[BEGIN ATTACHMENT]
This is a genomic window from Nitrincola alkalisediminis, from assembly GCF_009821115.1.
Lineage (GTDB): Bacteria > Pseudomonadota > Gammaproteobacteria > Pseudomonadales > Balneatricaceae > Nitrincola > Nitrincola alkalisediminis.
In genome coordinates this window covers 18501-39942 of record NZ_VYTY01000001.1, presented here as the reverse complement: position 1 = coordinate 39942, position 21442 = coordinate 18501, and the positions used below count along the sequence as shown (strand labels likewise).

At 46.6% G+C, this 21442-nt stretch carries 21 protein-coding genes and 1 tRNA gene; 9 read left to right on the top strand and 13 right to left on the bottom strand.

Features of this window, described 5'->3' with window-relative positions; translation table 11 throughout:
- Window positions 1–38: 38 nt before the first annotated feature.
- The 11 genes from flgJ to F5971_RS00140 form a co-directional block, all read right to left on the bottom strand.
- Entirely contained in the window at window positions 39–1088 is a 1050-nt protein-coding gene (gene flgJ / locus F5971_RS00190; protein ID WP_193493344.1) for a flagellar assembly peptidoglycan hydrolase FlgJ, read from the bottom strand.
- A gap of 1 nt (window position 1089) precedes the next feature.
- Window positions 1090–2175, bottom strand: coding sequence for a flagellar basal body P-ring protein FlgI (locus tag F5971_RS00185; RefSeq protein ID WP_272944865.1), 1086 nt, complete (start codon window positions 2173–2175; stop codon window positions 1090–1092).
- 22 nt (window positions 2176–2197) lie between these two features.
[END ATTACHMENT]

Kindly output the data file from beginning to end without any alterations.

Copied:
This is a genomic window from Nitrincola alkalisediminis, from assembly GCF_009821115.1.
Lineage (GTDB): Bacteria > Pseudomonadota > Gammaproteobacteria > Pseudomonadales > Balneatricaceae > Nitrincola > Nitrincola alkalisediminis.
In genome coordinates this window covers 18501-39942 of record NZ_VYTY01000001.1, presented here as the reverse complement: position 1 = coordinate 39942, position 21442 = coordinate 18501, and the positions used below count along the sequence as shown (strand labels likewise).

At 46.6% G+C, this 21442-nt stretch carries 21 protein-coding genes and 1 tRNA gene; 9 read left to right on the top strand and 13 right to left on the bottom strand.

Features of this window, described 5'->3' with window-relative positions; translation table 11 throughout:
- Window positions 1–38: 38 nt before the first annotated feature.
- The 11 genes from flgJ to F5971_RS00140 form a co-directional block, all read right to left on the bottom strand.
- Entirely contained in the window at window positions 39–1088 is a 1050-nt protein-coding gene (gene flgJ / locus F5971_RS00190; protein ID WP_193493344.1) for a flagellar assembly peptidoglycan hydrolase FlgJ, read from the bottom strand.
- A gap of 1 nt (window position 1089) precedes the next feature.
- Window positions 1090–2175, bottom strand: coding sequence for a flagellar basal body P-ring protein FlgI (locus tag F5971_RS00185; RefSeq protein ID WP_272944865.1), 1086 nt, complete (start codon window positions 2173–2175; stop codon window positions 1090–1092).
- 22 nt (window positions 2176–2197) lie between these two features.